Healthy gains on stock markets across the world in 2012 helped boost peoples' finances by over 8 percent, according to a report which investigates individual wealth across more than 50 countries.
Allianz's Global Wealth Report found that last year, people held a total of 111 trillion euros ($150 trillion) of financial assets, which include bank deposits, investments and pensions – a record high.
This marked an 8.1 percent increase on 2011, and was driven by gains on global stock markets, despite a number of global concerns including the ongoing euro zone crisis, the U.S. fiscal cliff and fears of a China slowdown.
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Over 2012, the Dow jumped 7.26 percent, the S&P 500 bounced 13.41 percent, and the Nasdaq advanced 15.91 percent. Europe's FTSEEurofirst 300 Index ended the year 12 percent higher, while in Asia, Japan's Nikkei 225 and Hong Kong's Hang Seng both jumped nearly 23 percent,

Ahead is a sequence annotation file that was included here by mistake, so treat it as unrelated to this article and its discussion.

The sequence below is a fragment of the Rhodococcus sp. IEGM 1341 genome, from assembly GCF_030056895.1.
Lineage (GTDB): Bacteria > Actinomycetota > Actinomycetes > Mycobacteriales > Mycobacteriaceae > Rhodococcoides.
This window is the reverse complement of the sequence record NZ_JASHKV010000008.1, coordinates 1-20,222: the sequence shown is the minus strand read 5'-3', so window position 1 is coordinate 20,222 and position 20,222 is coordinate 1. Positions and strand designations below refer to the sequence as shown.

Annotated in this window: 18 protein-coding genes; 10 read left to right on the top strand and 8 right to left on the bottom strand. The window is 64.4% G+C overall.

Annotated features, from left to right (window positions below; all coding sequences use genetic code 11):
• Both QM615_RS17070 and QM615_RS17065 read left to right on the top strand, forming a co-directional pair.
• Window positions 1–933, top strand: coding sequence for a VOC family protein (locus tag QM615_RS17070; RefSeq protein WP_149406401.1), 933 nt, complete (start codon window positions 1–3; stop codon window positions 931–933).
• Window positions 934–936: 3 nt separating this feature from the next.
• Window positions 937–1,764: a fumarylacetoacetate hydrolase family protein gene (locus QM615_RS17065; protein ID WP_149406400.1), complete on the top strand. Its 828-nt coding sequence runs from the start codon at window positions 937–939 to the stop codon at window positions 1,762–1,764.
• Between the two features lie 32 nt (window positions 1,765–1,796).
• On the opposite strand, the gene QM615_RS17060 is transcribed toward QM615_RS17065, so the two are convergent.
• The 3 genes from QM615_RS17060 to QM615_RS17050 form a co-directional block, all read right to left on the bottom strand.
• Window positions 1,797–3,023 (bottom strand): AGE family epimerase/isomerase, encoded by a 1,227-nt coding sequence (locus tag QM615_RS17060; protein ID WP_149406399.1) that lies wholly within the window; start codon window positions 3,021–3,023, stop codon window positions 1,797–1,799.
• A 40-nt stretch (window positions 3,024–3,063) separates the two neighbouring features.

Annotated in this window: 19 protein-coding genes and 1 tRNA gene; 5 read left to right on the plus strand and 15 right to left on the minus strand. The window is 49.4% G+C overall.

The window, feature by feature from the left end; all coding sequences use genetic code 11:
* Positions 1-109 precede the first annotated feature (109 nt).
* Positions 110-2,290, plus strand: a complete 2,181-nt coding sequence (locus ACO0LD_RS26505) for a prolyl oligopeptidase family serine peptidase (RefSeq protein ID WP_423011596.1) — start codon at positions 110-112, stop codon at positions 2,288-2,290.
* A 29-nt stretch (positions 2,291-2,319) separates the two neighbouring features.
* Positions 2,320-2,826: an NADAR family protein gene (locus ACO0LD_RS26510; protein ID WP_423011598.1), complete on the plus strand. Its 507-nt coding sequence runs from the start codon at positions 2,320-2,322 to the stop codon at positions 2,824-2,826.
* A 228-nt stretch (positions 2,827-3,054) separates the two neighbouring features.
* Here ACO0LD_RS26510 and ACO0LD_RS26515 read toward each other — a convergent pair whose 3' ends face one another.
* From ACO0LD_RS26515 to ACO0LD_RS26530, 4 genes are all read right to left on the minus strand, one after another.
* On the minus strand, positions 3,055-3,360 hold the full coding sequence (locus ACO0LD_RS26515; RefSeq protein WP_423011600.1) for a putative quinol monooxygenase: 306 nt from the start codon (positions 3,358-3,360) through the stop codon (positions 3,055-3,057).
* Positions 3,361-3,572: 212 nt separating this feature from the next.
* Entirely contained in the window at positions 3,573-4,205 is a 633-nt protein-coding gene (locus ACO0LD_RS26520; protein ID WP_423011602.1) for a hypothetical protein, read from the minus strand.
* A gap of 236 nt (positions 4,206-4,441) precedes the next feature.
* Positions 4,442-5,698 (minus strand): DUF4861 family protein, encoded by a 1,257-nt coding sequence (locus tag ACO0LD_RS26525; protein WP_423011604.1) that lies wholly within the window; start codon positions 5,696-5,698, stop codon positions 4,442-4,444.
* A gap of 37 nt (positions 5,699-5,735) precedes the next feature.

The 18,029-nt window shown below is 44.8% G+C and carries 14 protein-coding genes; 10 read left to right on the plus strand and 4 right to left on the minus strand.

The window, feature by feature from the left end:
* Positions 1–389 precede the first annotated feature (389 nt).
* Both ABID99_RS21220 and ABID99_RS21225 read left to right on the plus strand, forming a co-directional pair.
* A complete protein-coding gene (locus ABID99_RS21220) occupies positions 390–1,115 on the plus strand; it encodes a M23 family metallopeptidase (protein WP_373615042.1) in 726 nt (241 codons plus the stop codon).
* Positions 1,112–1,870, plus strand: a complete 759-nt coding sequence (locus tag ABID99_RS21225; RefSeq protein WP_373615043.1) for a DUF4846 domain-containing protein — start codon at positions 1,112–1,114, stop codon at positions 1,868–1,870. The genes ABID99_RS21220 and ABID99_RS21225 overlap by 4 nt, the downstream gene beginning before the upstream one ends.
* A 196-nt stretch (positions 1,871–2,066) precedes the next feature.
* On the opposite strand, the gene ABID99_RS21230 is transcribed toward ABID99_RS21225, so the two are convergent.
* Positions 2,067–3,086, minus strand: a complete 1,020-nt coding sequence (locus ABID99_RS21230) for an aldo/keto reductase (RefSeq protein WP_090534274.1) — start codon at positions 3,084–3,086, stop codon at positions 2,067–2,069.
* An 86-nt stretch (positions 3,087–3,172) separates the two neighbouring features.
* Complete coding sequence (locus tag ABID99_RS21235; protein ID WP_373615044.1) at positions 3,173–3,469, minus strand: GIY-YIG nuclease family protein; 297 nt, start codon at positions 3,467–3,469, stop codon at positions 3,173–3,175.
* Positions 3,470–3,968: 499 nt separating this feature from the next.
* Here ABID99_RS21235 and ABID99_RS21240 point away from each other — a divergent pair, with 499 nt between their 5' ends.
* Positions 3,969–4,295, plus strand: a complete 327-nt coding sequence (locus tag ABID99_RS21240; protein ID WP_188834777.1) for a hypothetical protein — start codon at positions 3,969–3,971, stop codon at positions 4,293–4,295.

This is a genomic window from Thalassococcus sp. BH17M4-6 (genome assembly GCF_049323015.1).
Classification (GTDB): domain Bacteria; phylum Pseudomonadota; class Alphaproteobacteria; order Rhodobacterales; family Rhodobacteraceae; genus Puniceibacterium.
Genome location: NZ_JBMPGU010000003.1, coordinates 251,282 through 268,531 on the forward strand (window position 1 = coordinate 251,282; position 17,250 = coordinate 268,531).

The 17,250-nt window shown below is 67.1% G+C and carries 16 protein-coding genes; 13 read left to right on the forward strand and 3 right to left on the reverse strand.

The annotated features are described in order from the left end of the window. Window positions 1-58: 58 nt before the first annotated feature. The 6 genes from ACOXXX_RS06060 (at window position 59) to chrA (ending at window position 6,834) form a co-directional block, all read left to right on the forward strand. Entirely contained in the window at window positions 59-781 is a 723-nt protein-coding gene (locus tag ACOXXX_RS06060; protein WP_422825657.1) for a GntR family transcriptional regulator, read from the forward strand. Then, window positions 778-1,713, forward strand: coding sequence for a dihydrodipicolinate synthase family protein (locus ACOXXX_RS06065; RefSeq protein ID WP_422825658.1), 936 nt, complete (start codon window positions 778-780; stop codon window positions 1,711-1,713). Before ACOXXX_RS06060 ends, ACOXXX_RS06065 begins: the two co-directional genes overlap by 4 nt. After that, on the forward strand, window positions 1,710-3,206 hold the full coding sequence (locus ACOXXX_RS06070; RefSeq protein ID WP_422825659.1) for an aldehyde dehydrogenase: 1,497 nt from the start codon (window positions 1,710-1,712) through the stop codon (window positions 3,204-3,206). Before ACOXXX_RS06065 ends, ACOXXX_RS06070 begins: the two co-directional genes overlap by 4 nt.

Allianz found that, as such, assets held in securities swelled by 10.4 percent across the year - the best result since the financial crisis took hold in 2008.
"Booming stock markets allowed North America, and even crisis-ridden western Europe, to achieve commendable growth in 2012, at 8.3 percent and 5.3 percent respectively," the Allianz analysts, led by chief economist Michael Heise, wrote in the report, which was published on Tuesday.
Asia witnessed the fastest rate of growth in total financial assets, they said, at almost 16 percent. The region was followed by Oceania (which includes Australia and the islands of the central and south Pacific), Latin America and eastern Europe, all of which also reported growth running into the double digits.
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